Bryn Ziegler's Don’t Look Into The Abyss and Other Philadelphia Comics

By Alina J. RSS Wed, June 14, 2023

The Art Department is thrilled to host the launch of Don’t Look Into The Abyss, a new graphic novel illustrated and published by Bryn Ziegler

Ziegler is a book and comic artist specializing in intimate, interactive books exploring themes of queerness. Don’t Look Into The Abyss is a single-player choose-your-path game with a simple premise: you are an adventurer traveling through a vast expanse. You must find your path while confronting the elements, traversing the stars, and most importantly… avoiding The Abyss. However, Don’t Look Into The Abyss also has several secrets that make it a unique experience. Don't Look Into The Abyss will be cataloged in the Philadelphia Comics Collection, our growing holding of comics made by local artists accessible in the Art Department, and library users will soon find a copy of the deluxe edition in the library's Map Collection

The launch will open with a conversation between Bryn Ziegler and Joshua Abraham Kopin, followed by a book signing. Kopin received his Ph.D. from the University of Texas at Austin. He has published comics in Keywords for Comics Studies and the journals American Literature, Inks, and the Journal of Comics and Culture. He lives and works in Philadelphia.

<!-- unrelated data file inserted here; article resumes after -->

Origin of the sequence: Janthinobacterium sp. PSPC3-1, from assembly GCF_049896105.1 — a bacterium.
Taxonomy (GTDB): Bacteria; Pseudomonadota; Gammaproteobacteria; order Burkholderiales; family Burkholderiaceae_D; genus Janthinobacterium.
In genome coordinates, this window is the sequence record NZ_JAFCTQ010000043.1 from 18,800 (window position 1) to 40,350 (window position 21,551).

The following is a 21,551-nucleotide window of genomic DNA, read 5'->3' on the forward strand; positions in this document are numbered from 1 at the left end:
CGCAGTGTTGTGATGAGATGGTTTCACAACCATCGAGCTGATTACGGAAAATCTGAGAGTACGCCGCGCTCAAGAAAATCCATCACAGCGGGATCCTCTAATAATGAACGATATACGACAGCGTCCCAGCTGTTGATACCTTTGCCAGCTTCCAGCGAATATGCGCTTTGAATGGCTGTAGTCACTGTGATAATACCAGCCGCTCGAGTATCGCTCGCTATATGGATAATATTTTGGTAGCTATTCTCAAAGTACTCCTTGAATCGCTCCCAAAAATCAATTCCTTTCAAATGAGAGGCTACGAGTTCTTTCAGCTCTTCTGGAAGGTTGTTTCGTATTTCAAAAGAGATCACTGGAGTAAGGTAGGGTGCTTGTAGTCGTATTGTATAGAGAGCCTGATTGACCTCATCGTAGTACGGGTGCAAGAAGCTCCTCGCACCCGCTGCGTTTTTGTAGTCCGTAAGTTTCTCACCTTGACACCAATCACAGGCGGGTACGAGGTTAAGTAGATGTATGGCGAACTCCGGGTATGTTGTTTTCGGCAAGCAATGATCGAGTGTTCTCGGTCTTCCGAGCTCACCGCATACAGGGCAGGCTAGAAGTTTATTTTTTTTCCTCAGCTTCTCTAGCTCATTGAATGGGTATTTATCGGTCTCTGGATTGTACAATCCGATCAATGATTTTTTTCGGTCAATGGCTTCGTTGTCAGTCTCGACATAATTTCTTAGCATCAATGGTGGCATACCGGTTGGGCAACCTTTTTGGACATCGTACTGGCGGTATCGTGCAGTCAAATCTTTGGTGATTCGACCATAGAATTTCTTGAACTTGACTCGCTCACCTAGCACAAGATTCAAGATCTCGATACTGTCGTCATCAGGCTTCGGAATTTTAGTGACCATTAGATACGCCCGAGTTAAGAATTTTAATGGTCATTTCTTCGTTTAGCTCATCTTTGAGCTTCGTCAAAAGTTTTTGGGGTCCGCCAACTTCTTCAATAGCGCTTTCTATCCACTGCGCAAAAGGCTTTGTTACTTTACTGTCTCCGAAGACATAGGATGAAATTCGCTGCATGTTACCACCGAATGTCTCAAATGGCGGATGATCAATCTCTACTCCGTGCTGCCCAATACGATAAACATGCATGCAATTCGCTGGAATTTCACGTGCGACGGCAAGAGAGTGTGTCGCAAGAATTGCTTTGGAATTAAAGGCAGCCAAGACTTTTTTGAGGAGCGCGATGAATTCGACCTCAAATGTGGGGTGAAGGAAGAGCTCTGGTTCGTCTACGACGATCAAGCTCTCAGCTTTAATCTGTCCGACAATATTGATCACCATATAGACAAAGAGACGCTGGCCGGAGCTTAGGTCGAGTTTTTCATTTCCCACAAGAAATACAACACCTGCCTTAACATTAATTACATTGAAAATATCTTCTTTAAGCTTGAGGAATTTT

To attend this free, after-hours event, please register in advance:

A display from the Free Library's Philadelphia Comics Collection curated by Ziegler and Kopin will be on view during the event, and a companion bookbinding workshop will follow on June 29. Ziegler is thrilled to pair Don’t Look Into The Abyss with a display from The Philadelphia Comics Collection because she loves finding inspiration and making connections in the robust Philadelphia comic-making and book arts communities. The selections on display include comics by local artists Pat Aulisio, Steve Teare, Olivia Fredricks, Colin Pezzano, Nicole Rodrigues, Jaz Malone, Rechelle Payne, Kate Schneider, Lale Westvind, and Eileen Echikson along with examples of historical comics held in the Art Department like those by George Cruikshank and Frans Masereel.

Bryn Ziegler and Joshua Abraham Kopin describe their selections from the Philadelphia Comics Collection below: